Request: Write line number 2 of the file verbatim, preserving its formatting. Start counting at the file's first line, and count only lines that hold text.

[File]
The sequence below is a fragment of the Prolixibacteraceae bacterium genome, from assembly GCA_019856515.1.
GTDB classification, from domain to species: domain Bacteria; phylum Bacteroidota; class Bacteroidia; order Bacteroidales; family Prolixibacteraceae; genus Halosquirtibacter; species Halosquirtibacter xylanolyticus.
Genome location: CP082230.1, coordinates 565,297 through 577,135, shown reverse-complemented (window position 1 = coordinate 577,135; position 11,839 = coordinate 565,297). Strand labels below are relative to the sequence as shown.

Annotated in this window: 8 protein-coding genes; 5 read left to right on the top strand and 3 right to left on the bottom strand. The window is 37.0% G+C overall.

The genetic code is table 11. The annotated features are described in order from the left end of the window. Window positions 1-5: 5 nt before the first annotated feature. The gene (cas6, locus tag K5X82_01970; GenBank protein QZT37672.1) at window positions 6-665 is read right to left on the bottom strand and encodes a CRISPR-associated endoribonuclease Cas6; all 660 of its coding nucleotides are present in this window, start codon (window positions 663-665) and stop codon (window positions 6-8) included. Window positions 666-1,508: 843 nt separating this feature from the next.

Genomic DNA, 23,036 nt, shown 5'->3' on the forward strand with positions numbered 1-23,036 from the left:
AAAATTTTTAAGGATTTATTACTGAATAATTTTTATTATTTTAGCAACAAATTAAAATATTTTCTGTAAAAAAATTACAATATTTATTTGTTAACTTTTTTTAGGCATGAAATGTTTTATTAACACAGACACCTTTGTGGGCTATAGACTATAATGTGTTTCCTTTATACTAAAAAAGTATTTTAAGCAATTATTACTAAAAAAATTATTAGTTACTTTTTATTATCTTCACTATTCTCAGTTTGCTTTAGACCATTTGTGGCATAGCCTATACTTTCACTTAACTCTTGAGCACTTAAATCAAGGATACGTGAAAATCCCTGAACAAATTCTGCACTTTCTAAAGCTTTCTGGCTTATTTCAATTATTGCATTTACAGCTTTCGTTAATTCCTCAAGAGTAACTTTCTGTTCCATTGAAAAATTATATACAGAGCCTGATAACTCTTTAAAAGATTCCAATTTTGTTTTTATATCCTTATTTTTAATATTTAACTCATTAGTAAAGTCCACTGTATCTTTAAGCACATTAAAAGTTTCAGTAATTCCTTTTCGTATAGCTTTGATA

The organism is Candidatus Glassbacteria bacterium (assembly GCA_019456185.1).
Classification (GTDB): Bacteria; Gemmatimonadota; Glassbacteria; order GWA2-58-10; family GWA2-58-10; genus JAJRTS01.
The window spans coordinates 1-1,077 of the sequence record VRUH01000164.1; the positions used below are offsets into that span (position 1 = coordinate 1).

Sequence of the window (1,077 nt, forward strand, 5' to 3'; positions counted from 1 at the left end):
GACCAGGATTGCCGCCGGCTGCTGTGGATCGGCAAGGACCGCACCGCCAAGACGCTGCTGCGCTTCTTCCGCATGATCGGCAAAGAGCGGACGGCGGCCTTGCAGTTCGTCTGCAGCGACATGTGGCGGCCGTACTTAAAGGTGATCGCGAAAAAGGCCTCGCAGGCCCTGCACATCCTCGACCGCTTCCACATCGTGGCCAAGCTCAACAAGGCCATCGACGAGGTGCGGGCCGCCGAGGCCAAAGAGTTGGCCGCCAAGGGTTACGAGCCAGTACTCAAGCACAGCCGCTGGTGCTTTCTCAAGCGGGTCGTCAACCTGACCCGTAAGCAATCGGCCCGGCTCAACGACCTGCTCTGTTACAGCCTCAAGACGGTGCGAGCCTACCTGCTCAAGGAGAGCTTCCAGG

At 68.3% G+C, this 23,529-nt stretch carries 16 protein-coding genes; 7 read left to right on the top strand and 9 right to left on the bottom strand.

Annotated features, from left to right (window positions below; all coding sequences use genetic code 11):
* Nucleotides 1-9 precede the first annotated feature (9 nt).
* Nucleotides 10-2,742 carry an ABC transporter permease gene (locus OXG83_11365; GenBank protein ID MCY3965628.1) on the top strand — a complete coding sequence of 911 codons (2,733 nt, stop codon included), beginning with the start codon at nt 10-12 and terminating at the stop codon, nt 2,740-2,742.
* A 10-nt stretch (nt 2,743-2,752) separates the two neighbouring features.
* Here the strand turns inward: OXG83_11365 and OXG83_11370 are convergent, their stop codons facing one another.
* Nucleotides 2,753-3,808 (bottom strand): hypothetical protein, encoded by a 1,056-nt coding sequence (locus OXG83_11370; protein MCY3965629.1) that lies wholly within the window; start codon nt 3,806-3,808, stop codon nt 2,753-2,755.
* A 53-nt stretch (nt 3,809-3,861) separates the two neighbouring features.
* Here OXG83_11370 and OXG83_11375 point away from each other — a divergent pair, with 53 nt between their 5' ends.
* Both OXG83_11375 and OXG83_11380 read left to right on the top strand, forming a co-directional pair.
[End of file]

GTDB classification, from domain to species: domain Bacteria; phylum Bacteroidota; class Bacteroidia; order Bacteroidales; family Prolixibacteraceae; genus Halosquirtibacter; species Halosquirtibacter xylanolyticus.